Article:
I could wax haughty and throw words around showing what I know about photon, electron and neutron shielding, the theoretical and mathematical difference between a Rad, Roentgen and a Rem, committed dose equivalent to organs, total effective dose equivalent, albedos, Keff (criticality) calculations, the Boltzmann transport equation and reactor kinetics.  But it would do you precisely no good.  None.  You wouldn’t be one bit better off after having read an article like that than you are right now.  You would have to take an advanced engineering degree or train in the radiological sciences in order to stay with me in such a discussion, and you can’t right now, so that’s that.  Something else needs to be done because the conversation the “journalist” had with that prepper above is off the charts stupid.

Potassium Iodine, or KI, doesn’t stop the thyroid from “absorbing radiation.”  It isn’t a magic radiation pill, regardless of how pepper and survivalist web sites market it.  There is nothing magic about it.  There is a little bit it can do under the right circumstances, and it can’t do anything else.  If you take it – and be aware that taking KI when you don’t need it can lead to severe health problems, especially in the young and old – it will load your thyroid with iodine and prevent the absorption of any more iodine, radioactive or not.  The intent behind this is to prevent radioactive iodine from being absorbed by the thyroid and thus the absorbed radiation dose from such a localized source.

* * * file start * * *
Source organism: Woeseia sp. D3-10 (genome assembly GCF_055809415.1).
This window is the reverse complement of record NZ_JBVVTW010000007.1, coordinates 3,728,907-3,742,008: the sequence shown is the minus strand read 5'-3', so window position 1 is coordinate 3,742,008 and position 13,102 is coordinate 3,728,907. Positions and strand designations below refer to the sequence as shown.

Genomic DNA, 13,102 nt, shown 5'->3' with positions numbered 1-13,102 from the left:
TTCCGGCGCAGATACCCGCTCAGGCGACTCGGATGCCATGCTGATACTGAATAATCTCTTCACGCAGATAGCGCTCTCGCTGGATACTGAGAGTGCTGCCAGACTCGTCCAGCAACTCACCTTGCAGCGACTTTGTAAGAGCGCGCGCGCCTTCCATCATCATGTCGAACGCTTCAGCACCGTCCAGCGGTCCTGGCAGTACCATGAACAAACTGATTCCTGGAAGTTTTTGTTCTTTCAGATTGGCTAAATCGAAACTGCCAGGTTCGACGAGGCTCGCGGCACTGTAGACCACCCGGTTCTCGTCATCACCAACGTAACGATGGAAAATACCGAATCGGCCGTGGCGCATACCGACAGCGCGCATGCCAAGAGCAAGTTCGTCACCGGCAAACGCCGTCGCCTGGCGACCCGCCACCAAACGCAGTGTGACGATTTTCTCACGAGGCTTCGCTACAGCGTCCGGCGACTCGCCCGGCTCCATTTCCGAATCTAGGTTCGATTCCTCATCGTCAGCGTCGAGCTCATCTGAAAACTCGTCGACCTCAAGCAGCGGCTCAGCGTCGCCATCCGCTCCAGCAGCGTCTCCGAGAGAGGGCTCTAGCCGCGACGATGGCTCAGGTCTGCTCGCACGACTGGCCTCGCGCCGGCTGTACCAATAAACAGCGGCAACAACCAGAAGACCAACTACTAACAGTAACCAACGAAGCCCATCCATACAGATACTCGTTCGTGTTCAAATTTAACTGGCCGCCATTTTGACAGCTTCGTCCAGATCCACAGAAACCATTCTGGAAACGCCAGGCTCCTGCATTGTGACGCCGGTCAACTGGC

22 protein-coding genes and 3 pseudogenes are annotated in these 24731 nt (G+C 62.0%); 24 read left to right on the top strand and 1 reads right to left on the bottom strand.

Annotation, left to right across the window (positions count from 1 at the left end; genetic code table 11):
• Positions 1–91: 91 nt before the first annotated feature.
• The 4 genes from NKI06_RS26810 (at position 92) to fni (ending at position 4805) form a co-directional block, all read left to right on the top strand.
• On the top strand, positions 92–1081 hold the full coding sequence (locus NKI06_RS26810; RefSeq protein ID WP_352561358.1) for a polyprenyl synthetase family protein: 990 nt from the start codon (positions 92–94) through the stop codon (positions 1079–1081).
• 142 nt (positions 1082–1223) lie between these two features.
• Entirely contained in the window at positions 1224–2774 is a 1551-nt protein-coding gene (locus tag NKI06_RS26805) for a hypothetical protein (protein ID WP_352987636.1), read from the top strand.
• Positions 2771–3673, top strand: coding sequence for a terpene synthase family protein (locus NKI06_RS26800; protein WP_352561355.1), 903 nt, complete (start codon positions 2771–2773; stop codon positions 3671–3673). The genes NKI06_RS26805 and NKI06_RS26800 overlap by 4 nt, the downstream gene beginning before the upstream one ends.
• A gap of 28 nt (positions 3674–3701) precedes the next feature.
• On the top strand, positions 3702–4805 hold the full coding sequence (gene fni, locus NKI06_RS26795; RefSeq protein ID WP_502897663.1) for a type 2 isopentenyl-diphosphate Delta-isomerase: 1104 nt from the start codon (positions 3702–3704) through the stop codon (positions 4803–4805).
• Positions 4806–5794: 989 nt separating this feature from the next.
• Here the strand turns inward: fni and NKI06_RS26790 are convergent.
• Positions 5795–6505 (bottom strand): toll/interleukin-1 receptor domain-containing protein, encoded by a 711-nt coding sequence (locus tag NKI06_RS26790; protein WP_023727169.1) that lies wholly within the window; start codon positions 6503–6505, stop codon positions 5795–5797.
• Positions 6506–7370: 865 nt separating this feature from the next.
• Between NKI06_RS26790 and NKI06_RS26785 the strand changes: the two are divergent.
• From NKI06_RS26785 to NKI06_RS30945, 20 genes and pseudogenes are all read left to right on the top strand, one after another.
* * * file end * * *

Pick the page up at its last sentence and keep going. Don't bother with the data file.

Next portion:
What it doesn’t do is prevent the thyroid from “absorbing radiation.”  The entire whole body, including every organ in your body and the skin (which is treated as an organ by the ICRP) will still attenuate and absorb radiation from external sources, such as immersion in a cloud of radioactive material.  Charged particles (such as betas, or in other words, electrons) can be essentially stopped by clothing, skin and just a little tissue overlying the organs.